Review: Soviet Daughter

As a teacher once told me years ago in high school, “we are making history every day”. No one ever really understands when they are in the middle of history when most people think of history happening, as for most of us, we are just living.  For people in the middle of history, they are surviving, the amount of bravery that it takes to stand up in an insurrection, cannot be understated, as the many revolutions around the world, have shown it is equal parts faith and fortitude. It reminds me of my family and their reactions to when Ninoy Aquino got shot in the Philippines back in 1983.

Our family had left the Philippines two years prior, but still had extended family and friends there, as the country’s disposition towards the government became untenable, and eventually lead to the ousting of President Marcos. My generation, only knew of what our parents and their brothers and sisters told us, of how it was then and why they felt they had to leave, some of their answers more cryptic than others. Their disdain never quite followed us even though many of us has some of that anti-establishment fervor in our blood, but those ghosts not only haunted them, it haunted us as well. This is what Soviet Daughter reminded me of when I read Julia Alekseyeva’s graphic novel of three generations of her family from when the family was entrenched in the USSR to them finally arriving in Chicago.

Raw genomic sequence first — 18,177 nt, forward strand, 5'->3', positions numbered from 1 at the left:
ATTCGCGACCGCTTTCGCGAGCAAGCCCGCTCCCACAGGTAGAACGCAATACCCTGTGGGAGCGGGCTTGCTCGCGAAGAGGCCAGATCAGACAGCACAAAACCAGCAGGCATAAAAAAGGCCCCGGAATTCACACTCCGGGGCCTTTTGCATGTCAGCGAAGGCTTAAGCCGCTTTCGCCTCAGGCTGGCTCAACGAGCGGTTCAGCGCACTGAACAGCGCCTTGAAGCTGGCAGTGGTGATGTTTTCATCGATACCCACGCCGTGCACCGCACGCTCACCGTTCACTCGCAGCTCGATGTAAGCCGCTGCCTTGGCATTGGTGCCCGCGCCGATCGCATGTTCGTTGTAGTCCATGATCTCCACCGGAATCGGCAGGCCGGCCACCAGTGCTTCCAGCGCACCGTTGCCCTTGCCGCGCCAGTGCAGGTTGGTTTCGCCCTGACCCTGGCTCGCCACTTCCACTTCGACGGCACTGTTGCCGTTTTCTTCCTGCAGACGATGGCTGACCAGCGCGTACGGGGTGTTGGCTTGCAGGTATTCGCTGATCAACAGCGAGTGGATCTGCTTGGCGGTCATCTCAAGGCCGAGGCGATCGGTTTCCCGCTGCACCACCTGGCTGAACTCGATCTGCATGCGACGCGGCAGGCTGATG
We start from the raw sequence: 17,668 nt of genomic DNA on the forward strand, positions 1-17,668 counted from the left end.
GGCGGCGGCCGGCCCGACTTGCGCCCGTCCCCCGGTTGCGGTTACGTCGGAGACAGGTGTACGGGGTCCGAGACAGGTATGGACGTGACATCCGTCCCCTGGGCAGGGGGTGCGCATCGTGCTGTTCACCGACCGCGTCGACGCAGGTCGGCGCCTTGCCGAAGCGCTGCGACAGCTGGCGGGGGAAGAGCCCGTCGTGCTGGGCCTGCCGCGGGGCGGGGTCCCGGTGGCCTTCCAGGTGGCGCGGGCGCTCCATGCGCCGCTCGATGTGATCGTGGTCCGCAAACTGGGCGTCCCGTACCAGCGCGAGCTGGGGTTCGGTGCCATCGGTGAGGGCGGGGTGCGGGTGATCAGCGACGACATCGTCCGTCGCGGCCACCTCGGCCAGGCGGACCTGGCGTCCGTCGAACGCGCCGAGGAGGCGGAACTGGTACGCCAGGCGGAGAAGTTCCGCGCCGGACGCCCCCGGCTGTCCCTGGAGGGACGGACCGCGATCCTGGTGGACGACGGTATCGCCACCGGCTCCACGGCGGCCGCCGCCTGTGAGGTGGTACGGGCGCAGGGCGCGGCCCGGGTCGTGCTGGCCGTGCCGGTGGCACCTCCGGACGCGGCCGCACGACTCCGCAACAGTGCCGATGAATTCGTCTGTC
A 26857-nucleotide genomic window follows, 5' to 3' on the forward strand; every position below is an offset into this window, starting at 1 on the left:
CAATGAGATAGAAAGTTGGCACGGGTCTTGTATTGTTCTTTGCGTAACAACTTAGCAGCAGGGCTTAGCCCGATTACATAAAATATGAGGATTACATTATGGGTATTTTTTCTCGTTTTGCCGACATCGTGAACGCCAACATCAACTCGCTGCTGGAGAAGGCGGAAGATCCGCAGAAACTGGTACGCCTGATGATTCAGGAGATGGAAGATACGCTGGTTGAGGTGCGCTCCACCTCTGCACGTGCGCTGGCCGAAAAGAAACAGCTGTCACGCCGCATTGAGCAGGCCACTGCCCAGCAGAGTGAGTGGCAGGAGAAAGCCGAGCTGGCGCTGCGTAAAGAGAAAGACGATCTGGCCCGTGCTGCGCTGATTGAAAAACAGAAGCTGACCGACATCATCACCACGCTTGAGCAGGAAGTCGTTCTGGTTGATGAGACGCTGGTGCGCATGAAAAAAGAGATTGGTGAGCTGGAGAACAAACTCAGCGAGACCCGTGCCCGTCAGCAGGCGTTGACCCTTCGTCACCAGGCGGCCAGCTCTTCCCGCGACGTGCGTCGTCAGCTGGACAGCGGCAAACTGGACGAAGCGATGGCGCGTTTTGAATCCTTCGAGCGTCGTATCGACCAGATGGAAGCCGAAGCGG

In the first few pages, we are introduced to the author, who we find out was a very close to her great grandmother, who had died when was 100 years old, and left her with a memoir, which was not to be read until after she died. What Julia, has found was not only an autobiography of her great grandmother but the story of Russia. We are introduced to family members throughout, showing how difficult life was in Russia, before and after both World Wars. By the end of the book, the author is both devastated and lost when she learned what she did about her great grandmother, a woman though lose to her , she barely knew.

The heartbreaking story of anti-Semitism, World Wars, Stalinism, xenophobia, Communism, and resilience amongst these three generations of women will have you rooting for all of them. The story by Alekseyeva is heart wrenching, with moments of levity, but leave the reader besides themselves. The art by Alekseyeva is appropriate and feels more like a scrapbook for this family than sequential art. Overall, this is a story that will make you wish you knew more about those in your family who have ascended the earth.

Story: Julia Alekseyeva Art: Julia Alekseyeva
Story: 10 Art: 10 Overall: 10 Recommendation: Buy